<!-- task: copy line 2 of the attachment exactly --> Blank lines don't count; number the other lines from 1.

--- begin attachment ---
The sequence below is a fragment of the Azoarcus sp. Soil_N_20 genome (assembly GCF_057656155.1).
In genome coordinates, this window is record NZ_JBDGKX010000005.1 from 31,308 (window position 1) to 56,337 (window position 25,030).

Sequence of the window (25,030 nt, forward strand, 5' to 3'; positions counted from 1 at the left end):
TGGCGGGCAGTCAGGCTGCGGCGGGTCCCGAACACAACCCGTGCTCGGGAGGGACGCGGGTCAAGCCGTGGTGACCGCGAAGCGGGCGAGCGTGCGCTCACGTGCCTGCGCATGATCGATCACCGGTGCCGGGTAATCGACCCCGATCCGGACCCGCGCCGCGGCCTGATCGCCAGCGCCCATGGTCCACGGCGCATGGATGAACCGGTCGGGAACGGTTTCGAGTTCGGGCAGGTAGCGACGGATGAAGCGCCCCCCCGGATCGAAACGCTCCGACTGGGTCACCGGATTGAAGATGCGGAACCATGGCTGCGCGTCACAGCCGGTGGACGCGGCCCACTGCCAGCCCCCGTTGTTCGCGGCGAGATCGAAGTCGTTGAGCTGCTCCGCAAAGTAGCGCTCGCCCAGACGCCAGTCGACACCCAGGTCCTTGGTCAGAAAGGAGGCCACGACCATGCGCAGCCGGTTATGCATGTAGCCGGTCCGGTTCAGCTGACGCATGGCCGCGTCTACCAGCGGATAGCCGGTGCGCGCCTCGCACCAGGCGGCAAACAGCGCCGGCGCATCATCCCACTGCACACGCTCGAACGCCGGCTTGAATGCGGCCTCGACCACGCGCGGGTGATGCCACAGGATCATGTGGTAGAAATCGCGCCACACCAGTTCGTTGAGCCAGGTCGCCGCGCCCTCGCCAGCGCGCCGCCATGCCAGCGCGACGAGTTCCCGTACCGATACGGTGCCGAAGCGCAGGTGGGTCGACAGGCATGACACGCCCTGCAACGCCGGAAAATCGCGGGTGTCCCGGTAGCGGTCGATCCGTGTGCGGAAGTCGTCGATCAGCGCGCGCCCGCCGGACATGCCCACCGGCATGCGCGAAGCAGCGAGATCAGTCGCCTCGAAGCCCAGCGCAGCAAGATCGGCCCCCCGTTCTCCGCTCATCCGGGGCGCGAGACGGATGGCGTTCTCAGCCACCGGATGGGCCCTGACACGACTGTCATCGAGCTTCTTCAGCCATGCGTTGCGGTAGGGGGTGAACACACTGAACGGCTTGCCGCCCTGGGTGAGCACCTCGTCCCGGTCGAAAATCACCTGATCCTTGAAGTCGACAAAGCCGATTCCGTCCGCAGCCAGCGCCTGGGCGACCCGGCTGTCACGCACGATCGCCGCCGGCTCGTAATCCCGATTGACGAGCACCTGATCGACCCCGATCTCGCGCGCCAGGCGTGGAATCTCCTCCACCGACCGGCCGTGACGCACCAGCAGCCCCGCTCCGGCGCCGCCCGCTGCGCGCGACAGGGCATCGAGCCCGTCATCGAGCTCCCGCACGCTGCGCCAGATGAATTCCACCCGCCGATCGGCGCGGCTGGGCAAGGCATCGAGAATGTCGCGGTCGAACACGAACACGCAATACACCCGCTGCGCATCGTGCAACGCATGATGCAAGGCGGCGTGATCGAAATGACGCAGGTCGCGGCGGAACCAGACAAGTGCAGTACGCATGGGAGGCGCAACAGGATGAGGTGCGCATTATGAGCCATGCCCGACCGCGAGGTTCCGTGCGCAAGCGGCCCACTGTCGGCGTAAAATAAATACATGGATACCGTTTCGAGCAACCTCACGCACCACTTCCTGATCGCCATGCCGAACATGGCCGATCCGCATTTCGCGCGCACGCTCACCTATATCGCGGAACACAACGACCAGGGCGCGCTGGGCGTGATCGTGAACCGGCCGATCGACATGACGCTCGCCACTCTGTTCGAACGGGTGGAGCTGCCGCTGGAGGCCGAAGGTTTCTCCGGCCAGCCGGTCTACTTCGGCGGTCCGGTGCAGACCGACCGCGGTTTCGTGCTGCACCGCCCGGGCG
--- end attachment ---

In genome coordinates, this window is record NZ_JBDGKX010000005.1 from 31,308 (window position 1) to 56,337 (window position 25,030).